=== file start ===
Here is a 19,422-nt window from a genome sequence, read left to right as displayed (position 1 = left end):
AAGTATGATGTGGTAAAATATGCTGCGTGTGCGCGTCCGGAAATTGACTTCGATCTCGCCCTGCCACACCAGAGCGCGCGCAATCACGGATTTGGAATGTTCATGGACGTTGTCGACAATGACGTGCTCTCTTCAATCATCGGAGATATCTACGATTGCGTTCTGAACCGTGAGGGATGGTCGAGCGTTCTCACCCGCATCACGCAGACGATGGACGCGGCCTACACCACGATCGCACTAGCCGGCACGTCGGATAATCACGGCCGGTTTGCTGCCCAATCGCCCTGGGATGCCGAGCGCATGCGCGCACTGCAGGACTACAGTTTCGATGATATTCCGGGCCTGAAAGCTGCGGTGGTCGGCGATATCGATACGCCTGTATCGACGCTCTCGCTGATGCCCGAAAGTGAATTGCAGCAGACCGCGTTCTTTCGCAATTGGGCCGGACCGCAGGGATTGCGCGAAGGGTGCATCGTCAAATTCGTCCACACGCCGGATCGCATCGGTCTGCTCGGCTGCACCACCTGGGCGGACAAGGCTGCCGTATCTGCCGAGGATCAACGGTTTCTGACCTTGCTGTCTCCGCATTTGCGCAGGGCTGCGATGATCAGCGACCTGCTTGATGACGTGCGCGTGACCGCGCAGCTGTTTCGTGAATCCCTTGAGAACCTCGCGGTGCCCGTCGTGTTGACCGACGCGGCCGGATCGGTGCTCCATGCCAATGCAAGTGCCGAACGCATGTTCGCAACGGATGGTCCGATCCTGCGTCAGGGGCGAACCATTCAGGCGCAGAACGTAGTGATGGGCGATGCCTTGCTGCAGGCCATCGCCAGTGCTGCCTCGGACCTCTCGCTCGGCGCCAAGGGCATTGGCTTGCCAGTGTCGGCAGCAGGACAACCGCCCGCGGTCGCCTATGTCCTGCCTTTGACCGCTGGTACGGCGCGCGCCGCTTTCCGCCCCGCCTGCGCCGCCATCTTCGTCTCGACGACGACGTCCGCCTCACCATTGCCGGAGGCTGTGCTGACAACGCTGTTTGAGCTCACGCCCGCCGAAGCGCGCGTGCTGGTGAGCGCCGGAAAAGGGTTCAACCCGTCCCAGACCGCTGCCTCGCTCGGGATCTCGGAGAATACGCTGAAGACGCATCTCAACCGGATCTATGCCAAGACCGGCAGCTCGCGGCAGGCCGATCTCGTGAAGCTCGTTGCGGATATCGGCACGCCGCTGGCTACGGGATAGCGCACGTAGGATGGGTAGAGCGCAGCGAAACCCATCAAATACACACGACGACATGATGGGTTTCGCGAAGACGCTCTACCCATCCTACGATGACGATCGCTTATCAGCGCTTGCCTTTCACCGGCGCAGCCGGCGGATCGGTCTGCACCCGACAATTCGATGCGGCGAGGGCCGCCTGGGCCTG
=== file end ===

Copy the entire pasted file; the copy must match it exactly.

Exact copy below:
Here is a 19,422-nt window from a genome sequence, read left to right as displayed (position 1 = left end):
AAGTATGATGTGGTAAAATATGCTGCGTGTGCGCGTCCGGAAATTGACTTCGATCTCGCCCTGCCACACCAGAGCGCGCGCAATCACGGATTTGGAATGTTCATGGACGTTGTCGACAATGACGTGCTCTCTTCAATCATCGGAGATATCTACGATTGCGTTCTGAACCGTGAGGGATGGTCGAGCGTTCTCACCCGCATCACGCAGACGATGGACGCGGCCTACACCACGATCGCACTAGCCGGCACGTCGGATAATCACGGCCGGTTTGCTGCCCAATCGCCCTGGGATGCCGAGCGCATGCGCGCACTGCAGGACTACAGTTTCGATGATATTCCGGGCCTGAAAGCTGCGGTGGTCGGCGATATCGATACGCCTGTATCGACGCTCTCGCTGATGCCCGAAAGTGAATTGCAGCAGACCGCGTTCTTTCGCAATTGGGCCGGACCGCAGGGATTGCGCGAAGGGTGCATCGTCAAATTCGTCCACACGCCGGATCGCATCGGTCTGCTCGGCTGCACCACCTGGGCGGACAAGGCTGCCGTATCTGCCGAGGATCAACGGTTTCTGACCTTGCTGTCTCCGCATTTGCGCAGGGCTGCGATGATCAGCGACCTGCTTGATGACGTGCGCGTGACCGCGCAGCTGTTTCGTGAATCCCTTGAGAACCTCGCGGTGCCCGTCGTGTTGACCGACGCGGCCGGATCGGTGCTCCATGCCAATGCAAGTGCCGAACGCATGTTCGCAACGGATGGTCCGATCCTGCGTCAGGGGCGAACCATTCAGGCGCAGAACGTAGTGATGGGCGATGCCTTGCTGCAGGCCATCGCCAGTGCTGCCTCGGACCTCTCGCTCGGCGCCAAGGGCATTGGCTTGCCAGTGTCGGCAGCAGGACAACCGCCCGCGGTCGCCTATGTCCTGCCTTTGACCGCTGGTACGGCGCGCGCCGCTTTCCGCCCCGCCTGCGCCGCCATCTTCGTCTCGACGACGACGTCCGCCTCACCATTGCCGGAGGCTGTGCTGACAACGCTGTTTGAGCTCACGCCCGCCGAAGCGCGCGTGCTGGTGAGCGCCGGAAAAGGGTTCAACCCGTCCCAGACCGCTGCCTCGCTCGGGATCTCGGAGAATACGCTGAAGACGCATCTCAACCGGATCTATGCCAAGACCGGCAGCTCGCGGCAGGCCGATCTCGTGAAGCTCGTTGCGGATATCGGCACGCCGCTGGCTACGGGATAGCGCACGTAGGATGGGTAGAGCGCAGCGAAACCCATCAAATACACACGACGACATGATGGGTTTCGCGAAGACGCTCTACCCATCCTACGATGACGATCGCTTATCAGCGCTTGCCTTTCACCGGCGCAGCCGGCGGATCGGTCTGCACCCGACAATTCGATGCGGCGAGGGCCGCCTGGGCCTG